Rate cut call loud and clear

Updated - November 16, 2021 05:44 pm IST

Published - November 23, 2014 10:26 pm IST

The Reserve Bank of India (RBI) logo is pictured outside its head office in Mumbai November 2, 2010. India's central bank raised interest rates for the sixth time this year on Tuesday to tame inflation, and indicated that the increase was likely to be its last in the near term. REUTERS/Danish Siddiqui (INDIA - Tags: BUSINESS)

The Reserve Bank of India (RBI) logo is pictured outside its head office in Mumbai November 2, 2010. India's central bank raised interest rates for the sixth time this year on Tuesday to tame inflation, and indicated that the increase was likely to be its last in the near term. REUTERS/Danish Siddiqui (INDIA - Tags: BUSINESS)

Will RBI cut its policy rate in its forthcoming policy statement? Opinions are surprisingly divided despite the sharp fall in inflation. During the middle of this month, inflation data covering the Consumer Price Index (retail inflation) and the Wholsale Price Index (wholesale inflation) for October were released. The most significant point is that inflation under both heads has fallen sharply.

Retail inflation at 5.5 per cent was almost one percentage point below that recorded in the previous month. It is also the lowest since the index was created.

Over the past several years, it has been the rise in food prices (food inflation) that has been underpinning overall inflation.

Therefore, there is some significance attached to the fact that the rate of food inflation at 5.6 per cent is almost the same as that of retail inflation. This has rarely happened before and suggests that food prices are cooling. Analysing the trends among the individual components of the Consumer Price Index, milk and fruits continue to exert pressure, the rise in their prices being 11 per cent and 17 per cent, respectively. However, cereals and vegetables, which have been driving up the overall index, are somewhat subdued at 6 per cent and 1.5 per cent, respectively.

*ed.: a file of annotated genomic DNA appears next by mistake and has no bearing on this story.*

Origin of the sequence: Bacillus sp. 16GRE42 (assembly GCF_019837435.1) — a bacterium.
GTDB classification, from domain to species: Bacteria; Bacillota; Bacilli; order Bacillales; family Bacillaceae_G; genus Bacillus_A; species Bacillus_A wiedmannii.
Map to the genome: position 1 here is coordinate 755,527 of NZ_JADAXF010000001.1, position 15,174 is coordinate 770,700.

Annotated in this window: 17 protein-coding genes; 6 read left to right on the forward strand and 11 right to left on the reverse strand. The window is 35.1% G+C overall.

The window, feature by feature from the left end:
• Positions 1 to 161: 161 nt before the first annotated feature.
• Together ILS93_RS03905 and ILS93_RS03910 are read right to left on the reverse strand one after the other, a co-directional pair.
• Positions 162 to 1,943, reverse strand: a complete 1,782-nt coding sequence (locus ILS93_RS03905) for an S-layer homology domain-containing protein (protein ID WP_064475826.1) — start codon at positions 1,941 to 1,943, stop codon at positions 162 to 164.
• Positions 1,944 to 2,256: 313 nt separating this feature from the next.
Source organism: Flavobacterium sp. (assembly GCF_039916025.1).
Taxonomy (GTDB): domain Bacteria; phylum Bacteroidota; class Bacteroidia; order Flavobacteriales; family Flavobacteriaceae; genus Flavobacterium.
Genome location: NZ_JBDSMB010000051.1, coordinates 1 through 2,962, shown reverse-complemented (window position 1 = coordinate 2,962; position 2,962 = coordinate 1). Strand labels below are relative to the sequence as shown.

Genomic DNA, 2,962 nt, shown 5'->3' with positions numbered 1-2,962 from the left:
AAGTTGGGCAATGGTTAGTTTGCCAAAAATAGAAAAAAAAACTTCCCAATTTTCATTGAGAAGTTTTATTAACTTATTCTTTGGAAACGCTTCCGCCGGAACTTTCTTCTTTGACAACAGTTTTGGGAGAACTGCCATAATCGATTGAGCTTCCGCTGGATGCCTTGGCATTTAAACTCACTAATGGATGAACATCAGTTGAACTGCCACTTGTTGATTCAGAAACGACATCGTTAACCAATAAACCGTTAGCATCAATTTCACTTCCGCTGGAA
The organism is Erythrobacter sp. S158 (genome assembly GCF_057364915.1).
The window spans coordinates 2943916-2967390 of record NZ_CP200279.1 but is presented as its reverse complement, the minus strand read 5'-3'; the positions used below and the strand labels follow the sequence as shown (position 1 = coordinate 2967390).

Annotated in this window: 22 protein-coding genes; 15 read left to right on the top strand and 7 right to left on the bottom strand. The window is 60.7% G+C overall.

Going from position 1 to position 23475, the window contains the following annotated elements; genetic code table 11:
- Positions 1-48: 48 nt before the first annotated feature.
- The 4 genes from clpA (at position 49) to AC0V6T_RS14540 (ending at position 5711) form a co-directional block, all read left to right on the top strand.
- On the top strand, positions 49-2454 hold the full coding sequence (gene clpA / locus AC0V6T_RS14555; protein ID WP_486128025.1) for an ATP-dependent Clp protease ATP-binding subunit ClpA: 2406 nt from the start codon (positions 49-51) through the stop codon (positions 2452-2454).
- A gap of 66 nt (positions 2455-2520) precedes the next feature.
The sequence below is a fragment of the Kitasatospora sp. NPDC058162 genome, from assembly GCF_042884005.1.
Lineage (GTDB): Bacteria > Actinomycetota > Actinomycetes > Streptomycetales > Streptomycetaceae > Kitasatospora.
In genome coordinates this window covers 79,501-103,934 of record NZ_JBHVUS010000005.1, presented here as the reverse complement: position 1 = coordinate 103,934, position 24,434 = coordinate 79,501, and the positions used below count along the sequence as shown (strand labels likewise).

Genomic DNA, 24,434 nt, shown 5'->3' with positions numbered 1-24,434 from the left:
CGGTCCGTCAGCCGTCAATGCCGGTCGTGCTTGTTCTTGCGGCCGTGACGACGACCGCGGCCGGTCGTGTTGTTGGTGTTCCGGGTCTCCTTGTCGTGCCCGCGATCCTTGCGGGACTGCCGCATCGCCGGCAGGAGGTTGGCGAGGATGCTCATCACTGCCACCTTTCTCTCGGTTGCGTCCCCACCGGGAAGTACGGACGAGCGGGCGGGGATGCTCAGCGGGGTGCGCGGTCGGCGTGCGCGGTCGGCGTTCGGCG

Deft handling

One broad inference from the above is that the much feared threat from insufficient monsoons has not materialised. It is also liked that the NDA government’s deft handling of inflation — through open market sales of rice — has helped.

Also, the new government has not been encouraging States to pay a bonus over and above the minimum support prices (MSPs). Clearly, the NDA government is aiming to reorient the signalling mechanism of the MSPs to crops other than staples. The open market sale, which is likely to continue, can make a big dent on insignificant expectations.

Although the southwest monsoon recovered, albeit belatedly, farmers probably went in for short duration crops such as vegetables.

Though induced by nature, the shift towards vegetables is a welcome development, and ought to be encouraged by building robust supply chains and refrigeration facilities.

The WPI has ceased to be the anchor for monetary policy purposes. Nevertheless, its significance to policymaking is large. There are a different set of factors behind the WPI compared to the CPI. Prices of manufactured goods rose by about 2.4 per cent over October, 2013. The comparable rate was 2.8 per cent last year. The rather modest increase in manufactured goods inflation would seem to suggest that producers have at least temporarily lost their pricing power. However, falling commodity prices will impact favourably on manufacturer’s balance sheets by widening their operating margins. That in turn should pave the way for an investment revival.